I then plugged it into my desktop. “Unknown device detected, please install the drivers“. WHAT THE??? Plugging the device in and inserting a CF card caused the LED to light up on the reader, but windows XP wouldn’t detect it. I tried on another computer, this one with a PCI firewire card, instead of built in… Nothing, Zilch, zip, nada, null.
This computer wouldn’t even detect the card reader, even though the light would come on. A check of windows XP’s device manager showed it had detected an unknown device, but unlike my other computer it didn’t even want me to trying installing some non-existent drivers. The device is meant to just plug in and work.

I then emailed the store, and sent the faulty card reader back. Unfortunately there are no stock of the Extreme USB card readers in Australia that I could swap it for, however the store did contact Sandisk who advised there is was a faulty batch of card readers. Arggh.

Anyway, hopefully some time this week I’ll receive a replacement Sandisk Extreme Firewire CF Card Reader, and not a faulty one.

-Crappy Product Shots-

Photo of the Sandisk Extreme Firewire Compact Flash Card Reader

Photo of the back of the Sandisk Extreme Firewire CF card reader

Note the weird plug on the back. This isn’t any standard firewire port I’ve come across before, however they come with an 8pin -> weird plug converter.

Welcome to 2008

Hello everyone! WELCOME TO 2008!

I hope everyone wonderful New Year.

Hopefully a year in which School Yard Justice is finally completed and I’ve actually finished the website (a working gallery page is almost finished, which is hopefully the hardest of the programming I can envision). Once School Yard Justice is release we can look at showing it at some film festivals, then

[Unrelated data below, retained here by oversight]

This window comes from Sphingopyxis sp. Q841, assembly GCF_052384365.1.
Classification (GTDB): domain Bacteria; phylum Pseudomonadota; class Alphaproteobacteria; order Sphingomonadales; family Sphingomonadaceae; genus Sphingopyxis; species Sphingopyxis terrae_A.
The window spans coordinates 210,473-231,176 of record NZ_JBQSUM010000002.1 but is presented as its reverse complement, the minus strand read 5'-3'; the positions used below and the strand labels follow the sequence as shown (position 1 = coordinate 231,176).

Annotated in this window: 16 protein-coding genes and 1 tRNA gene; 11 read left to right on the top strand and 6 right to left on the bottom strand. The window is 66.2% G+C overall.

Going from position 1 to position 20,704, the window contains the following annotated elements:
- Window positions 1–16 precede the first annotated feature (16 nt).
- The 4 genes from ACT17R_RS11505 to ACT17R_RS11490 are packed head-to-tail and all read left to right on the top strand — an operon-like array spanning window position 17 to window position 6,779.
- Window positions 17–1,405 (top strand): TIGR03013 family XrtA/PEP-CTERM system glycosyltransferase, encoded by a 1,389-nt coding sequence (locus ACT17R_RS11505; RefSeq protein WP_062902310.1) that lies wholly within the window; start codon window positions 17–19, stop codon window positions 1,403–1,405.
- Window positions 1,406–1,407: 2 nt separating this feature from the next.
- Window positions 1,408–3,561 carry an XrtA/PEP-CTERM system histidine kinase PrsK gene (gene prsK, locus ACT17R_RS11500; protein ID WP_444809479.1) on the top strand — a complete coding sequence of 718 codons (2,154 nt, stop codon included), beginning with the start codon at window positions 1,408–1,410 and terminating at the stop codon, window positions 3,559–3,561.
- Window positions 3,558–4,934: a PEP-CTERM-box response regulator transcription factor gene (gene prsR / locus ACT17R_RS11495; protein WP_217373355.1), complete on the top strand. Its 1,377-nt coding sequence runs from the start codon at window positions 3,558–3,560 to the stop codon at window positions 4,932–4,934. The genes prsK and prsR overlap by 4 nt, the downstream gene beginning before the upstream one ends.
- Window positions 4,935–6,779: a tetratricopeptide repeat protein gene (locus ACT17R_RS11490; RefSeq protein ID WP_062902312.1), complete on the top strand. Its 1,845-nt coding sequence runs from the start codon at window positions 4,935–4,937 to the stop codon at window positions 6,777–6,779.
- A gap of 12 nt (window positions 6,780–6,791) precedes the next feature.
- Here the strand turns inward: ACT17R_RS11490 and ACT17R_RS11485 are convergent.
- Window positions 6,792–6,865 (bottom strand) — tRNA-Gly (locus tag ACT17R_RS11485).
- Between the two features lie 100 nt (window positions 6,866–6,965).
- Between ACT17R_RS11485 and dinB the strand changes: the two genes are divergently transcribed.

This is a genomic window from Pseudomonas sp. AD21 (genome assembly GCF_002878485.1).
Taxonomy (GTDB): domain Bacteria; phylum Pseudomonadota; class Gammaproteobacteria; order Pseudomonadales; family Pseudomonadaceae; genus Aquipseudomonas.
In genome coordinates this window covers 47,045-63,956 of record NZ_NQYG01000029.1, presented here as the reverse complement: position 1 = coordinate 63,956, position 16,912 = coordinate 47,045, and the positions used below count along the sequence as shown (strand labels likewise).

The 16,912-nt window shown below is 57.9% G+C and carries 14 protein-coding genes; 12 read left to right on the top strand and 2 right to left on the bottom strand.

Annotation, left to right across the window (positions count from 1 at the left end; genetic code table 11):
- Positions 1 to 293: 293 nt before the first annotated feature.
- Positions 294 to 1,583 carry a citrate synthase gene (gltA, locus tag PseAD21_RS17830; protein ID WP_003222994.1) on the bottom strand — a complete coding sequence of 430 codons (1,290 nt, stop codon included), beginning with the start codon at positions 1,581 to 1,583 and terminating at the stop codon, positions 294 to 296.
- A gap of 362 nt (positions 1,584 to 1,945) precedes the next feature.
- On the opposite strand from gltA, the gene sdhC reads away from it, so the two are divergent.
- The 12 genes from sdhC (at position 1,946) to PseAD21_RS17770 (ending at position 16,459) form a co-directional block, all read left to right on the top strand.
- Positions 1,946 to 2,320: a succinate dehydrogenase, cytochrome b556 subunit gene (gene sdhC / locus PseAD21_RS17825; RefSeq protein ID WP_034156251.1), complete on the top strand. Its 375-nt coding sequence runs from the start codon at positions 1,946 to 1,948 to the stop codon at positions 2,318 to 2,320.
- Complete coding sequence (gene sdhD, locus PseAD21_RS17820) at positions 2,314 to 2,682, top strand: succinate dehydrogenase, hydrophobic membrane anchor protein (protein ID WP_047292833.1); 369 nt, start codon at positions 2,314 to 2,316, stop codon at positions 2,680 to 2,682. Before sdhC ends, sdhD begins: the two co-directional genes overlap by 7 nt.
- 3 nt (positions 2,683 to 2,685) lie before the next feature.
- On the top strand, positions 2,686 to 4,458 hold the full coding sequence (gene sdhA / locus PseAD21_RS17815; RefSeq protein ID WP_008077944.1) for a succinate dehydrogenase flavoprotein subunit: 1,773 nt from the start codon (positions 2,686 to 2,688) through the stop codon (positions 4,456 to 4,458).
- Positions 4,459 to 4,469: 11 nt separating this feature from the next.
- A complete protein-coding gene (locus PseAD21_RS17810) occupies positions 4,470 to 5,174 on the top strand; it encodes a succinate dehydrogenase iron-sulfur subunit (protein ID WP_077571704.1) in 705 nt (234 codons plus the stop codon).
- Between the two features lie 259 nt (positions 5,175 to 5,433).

I also hope that my girlfriend Anna will get her visa and move from Russia to here, long distance long term relationships are very hard, but I hope rewarding.
Another thing I would like to be rewarding is my photography stall at the Fisherman’s Wharf Markets. Every Sunday I go down to the markets at Port Adelaide and I am planning to have general themes. Starting next weekend I will start a Valentines themed stall, aiming to take photos of couples, singles, or anyone who wants their photo done with a rose and a big love heart shaped Potatoshopped© frame and some phrases.

I also need to move out of home. While I have a lot of freedom at the moment I lack independence. I need somewhere that Anna and I can stay, and also somewhere I can be without being disturbed every time someone decides to get home, go to the toilet, slam a door, talk on the phone, turn the TV on loud, or yell at each other *glares at my Russian step mum and sister*